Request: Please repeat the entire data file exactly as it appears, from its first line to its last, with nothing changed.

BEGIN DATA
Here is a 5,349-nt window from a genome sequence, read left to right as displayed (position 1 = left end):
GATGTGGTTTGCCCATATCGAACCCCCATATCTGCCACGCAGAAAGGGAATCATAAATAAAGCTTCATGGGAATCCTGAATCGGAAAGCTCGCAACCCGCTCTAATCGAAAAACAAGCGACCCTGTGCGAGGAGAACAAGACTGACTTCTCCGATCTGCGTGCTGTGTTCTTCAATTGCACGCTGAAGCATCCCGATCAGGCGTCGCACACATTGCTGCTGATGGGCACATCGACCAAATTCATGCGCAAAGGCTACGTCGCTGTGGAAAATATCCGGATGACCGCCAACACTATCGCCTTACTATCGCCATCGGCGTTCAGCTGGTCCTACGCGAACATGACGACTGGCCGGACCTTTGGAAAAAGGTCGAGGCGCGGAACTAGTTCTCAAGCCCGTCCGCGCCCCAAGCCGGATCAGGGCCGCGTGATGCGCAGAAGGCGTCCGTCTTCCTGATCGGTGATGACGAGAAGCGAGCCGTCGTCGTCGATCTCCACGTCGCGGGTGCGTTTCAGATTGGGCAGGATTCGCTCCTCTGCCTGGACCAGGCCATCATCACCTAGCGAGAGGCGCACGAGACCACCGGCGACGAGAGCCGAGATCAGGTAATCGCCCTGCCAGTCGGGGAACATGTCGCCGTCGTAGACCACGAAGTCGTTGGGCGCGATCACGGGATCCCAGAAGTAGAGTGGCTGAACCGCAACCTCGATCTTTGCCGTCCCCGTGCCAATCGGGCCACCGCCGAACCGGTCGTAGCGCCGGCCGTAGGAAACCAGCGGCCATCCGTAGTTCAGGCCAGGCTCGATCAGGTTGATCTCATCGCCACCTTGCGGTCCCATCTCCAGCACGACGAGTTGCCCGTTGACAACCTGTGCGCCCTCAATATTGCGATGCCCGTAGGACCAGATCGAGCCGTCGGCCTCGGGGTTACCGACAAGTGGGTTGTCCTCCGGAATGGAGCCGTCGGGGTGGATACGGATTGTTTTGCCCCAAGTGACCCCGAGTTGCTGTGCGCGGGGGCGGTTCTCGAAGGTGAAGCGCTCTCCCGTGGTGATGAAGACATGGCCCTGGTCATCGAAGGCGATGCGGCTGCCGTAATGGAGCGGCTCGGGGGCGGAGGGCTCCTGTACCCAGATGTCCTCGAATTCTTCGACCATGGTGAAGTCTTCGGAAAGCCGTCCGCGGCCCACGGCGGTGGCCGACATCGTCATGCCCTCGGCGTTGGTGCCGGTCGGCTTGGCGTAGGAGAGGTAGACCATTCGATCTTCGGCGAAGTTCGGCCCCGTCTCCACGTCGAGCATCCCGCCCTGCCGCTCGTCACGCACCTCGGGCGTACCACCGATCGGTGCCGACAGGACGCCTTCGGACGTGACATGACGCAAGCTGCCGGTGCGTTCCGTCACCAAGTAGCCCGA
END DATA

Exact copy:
Here is a 5,349-nt window from a genome sequence, read left to right as displayed (position 1 = left end):
GATGTGGTTTGCCCATATCGAACCCCCATATCTGCCACGCAGAAAGGGAATCATAAATAAAGCTTCATGGGAATCCTGAATCGGAAAGCTCGCAACCCGCTCTAATCGAAAAACAAGCGACCCTGTGCGAGGAGAACAAGACTGACTTCTCCGATCTGCGTGCTGTGTTCTTCAATTGCACGCTGAAGCATCCCGATCAGGCGTCGCACACATTGCTGCTGATGGGCACATCGACCAAATTCATGCGCAAAGGCTACGTCGCTGTGGAAAATATCCGGATGACCGCCAACACTATCGCCTTACTATCGCCATCGGCGTTCAGCTGGTCCTACGCGAACATGACGACTGGCCGGACCTTTGGAAAAAGGTCGAGGCGCGGAACTAGTTCTCAAGCCCGTCCGCGCCCCAAGCCGGATCAGGGCCGCGTGATGCGCAGAAGGCGTCCGTCTTCCTGATCGGTGATGACGAGAAGCGAGCCGTCGTCGTCGATCTCCACGTCGCGGGTGCGTTTCAGATTGGGCAGGATTCGCTCCTCTGCCTGGACCAGGCCATCATCACCTAGCGAGAGGCGCACGAGACCACCGGCGACGAGAGCCGAGATCAGGTAATCGCCCTGCCAGTCGGGGAACATGTCGCCGTCGTAGACCACGAAGTCGTTGGGCGCGATCACGGGATCCCAGAAGTAGAGTGGCTGAACCGCAACCTCGATCTTTGCCGTCCCCGTGCCAATCGGGCCACCGCCGAACCGGTCGTAGCGCCGGCCGTAGGAAACCAGCGGCCATCCGTAGTTCAGGCCAGGCTCGATCAGGTTGATCTCATCGCCACCTTGCGGTCCCATCTCCAGCACGACGAGTTGCCCGTTGACAACCTGTGCGCCCTCAATATTGCGATGCCCGTAGGACCAGATCGAGCCGTCGGCCTCGGGGTTACCGACAAGTGGGTTGTCCTCCGGAATGGAGCCGTCGGGGTGGATACGGATTGTTTTGCCCCAAGTGACCCCGAGTTGCTGTGCGCGGGGGCGGTTCTCGAAGGTGAAGCGCTCTCCCGTGGTGATGAAGACATGGCCCTGGTCATCGAAGGCGATGCGGCTGCCGTAATGGAGCGGCTCGGGGGCGGAGGGCTCCTGTACCCAGATGTCCTCGAATTCTTCGACCATGGTGAAGTCTTCGGAAAGCCGTCCGCGGCCCACGGCGGTGGCCGACATCGTCATGCCCTCGGCGTTGGTGCCGGTCGGCTTGGCGTAGGAGAGGTAGACCATTCGATCTTCGGCGAAGTTCGGCCCCGTCTCCACGTCGAGCATCCCGCCCTGCCGCTCGTCACGCACCTCGGGCGTACCACCGATCGGTGCCGACAGGACGCCTTCGGACGTGACATGACGCAAGCTGCCGGTGCGTTCCGTCACCAAGTAGCCCGA